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Mad about design: A new home for creative hub MAD Brussels
After years of working out of temporary offices, Brussels' fashion and design hub MAD Brussels will open its new headquarters on the New Grain Market in the heart of the Dansaert district downtown this Friday (21 April).
The creative field is a growing and substantial sector of the Brussels economy. In 2012 it was already 6% of the salaried jobs in the region. Back in 2010, recognising its potential, the Brussels Region and the City of Brussels created Mode and Design Brussels (MAD Brussels) to stimulate this growth. It is the only European fashion and design platform that concentrates on four distinct areas: applied research and development, education, promotion and entrepreneurship.
"Design is very large," says MAD Brussels business and career director Elke Timmerman. "There is graphic design, fashion design, culinary design, urban design, textile design, object design, industrial design, and social design and we want to provide close, hands-on training to help creative jobseekers survive.
"We have created a network of 300 employers specialised in the fashion and design sectors and we have a three-person team who intensely coach jobseekers in these sectors. We also work to facilitate the establishment of design businesses."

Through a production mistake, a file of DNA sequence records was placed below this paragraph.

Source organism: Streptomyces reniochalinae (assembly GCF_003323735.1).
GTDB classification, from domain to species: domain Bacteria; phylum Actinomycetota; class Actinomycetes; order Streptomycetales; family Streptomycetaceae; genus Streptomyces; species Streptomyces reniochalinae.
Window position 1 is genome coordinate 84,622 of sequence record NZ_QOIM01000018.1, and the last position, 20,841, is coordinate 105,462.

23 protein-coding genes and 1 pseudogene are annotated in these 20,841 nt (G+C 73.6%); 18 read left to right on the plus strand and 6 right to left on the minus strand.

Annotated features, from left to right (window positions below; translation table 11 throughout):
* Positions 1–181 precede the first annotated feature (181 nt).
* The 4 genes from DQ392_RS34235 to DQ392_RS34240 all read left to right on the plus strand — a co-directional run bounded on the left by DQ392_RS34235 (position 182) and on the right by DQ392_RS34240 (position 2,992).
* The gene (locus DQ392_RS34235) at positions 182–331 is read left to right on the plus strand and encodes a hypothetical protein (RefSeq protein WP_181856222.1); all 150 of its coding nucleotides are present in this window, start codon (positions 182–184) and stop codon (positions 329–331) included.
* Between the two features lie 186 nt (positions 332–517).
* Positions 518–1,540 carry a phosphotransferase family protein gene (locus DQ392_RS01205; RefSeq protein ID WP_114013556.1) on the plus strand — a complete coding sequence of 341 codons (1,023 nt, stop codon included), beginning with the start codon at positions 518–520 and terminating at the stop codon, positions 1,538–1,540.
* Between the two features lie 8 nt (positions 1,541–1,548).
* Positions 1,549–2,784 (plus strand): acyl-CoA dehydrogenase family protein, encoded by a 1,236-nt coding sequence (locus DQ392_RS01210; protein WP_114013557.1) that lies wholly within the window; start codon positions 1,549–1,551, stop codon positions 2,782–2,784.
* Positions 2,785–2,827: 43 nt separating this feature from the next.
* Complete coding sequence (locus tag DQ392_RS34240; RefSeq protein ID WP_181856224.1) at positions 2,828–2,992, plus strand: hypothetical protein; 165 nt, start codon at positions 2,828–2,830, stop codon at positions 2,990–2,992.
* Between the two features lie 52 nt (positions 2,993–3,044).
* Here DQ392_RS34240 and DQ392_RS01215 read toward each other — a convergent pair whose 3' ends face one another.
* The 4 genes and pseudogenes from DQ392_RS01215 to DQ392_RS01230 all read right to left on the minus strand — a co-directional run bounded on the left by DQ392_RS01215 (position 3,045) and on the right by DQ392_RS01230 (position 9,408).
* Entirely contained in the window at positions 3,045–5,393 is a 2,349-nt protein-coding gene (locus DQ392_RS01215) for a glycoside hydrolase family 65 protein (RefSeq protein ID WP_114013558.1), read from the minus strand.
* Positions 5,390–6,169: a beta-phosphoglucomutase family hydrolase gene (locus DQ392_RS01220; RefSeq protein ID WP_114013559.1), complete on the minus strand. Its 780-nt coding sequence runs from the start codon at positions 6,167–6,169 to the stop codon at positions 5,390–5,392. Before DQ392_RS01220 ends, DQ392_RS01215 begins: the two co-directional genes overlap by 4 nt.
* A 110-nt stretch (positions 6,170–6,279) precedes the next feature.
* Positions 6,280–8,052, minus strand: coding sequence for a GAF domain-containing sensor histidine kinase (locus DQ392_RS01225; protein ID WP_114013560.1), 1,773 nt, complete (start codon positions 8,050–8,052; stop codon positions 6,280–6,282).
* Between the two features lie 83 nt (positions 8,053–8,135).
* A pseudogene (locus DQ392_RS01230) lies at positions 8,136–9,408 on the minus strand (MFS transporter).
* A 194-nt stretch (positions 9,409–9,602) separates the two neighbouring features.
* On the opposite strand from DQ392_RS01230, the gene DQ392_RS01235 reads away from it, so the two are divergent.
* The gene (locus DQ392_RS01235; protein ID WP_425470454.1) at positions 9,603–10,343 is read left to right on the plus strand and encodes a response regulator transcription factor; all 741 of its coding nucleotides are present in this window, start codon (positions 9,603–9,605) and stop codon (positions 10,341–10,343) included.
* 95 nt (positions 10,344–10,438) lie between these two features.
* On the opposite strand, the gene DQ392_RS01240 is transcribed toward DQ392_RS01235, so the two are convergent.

With its staff of 20, MAD Brussels has already successfully shepherded 600 entrepreneurial projects and 400 jobseekers as well as having greeted 140,000 visitors to its various events and organised 35 seminars.
The new centre is a complete reworking of three separate buildings with two different street façades. This was a difficult project and MAD Brussels chose local architect firm V+, known for their original thinking. One of the firm's more celebrated projects was the Pavillon du Bonheur, a temporary structure at the foot of the Atomium which took the most humble of objects, the plastic beer case, and used 33,000 of them to make a building which was as soaring and uplifting as the grandest of cathedrals.
For the MAD Brussels project, to make a coherent whole of the original elements, Jörn Bihain, co-founder of V+, had to come at the problem from different directions.
"First off, we had to reinforcrce each building, each had to have its own quality, personality, that's one strategy," he says. "The second was to make a relationship between them, create windows to see through, to make connections, and the third was playing with the materials, the catalogue of different kinds of white, paint and materials, that all together made the whole project like an organism."
The ground floor will be devoted to the public sphere, exhibitions, events and seminars. The upper floors will be devoted to creative work spaces and offices. In addition, there are four rent-controlled housing units as part of the project.
All the furniture and furnishings are Belgian (and especially Brussels) products chosen by Kelly Claessens of La Fabrika, which has become a citywide reference for classic as well up-and-coming design.
The new buidlings will be inaugurated on 21 April with an exhibition that will "speak of design in all its dimensions, inspirations, influences, history and future possibilities".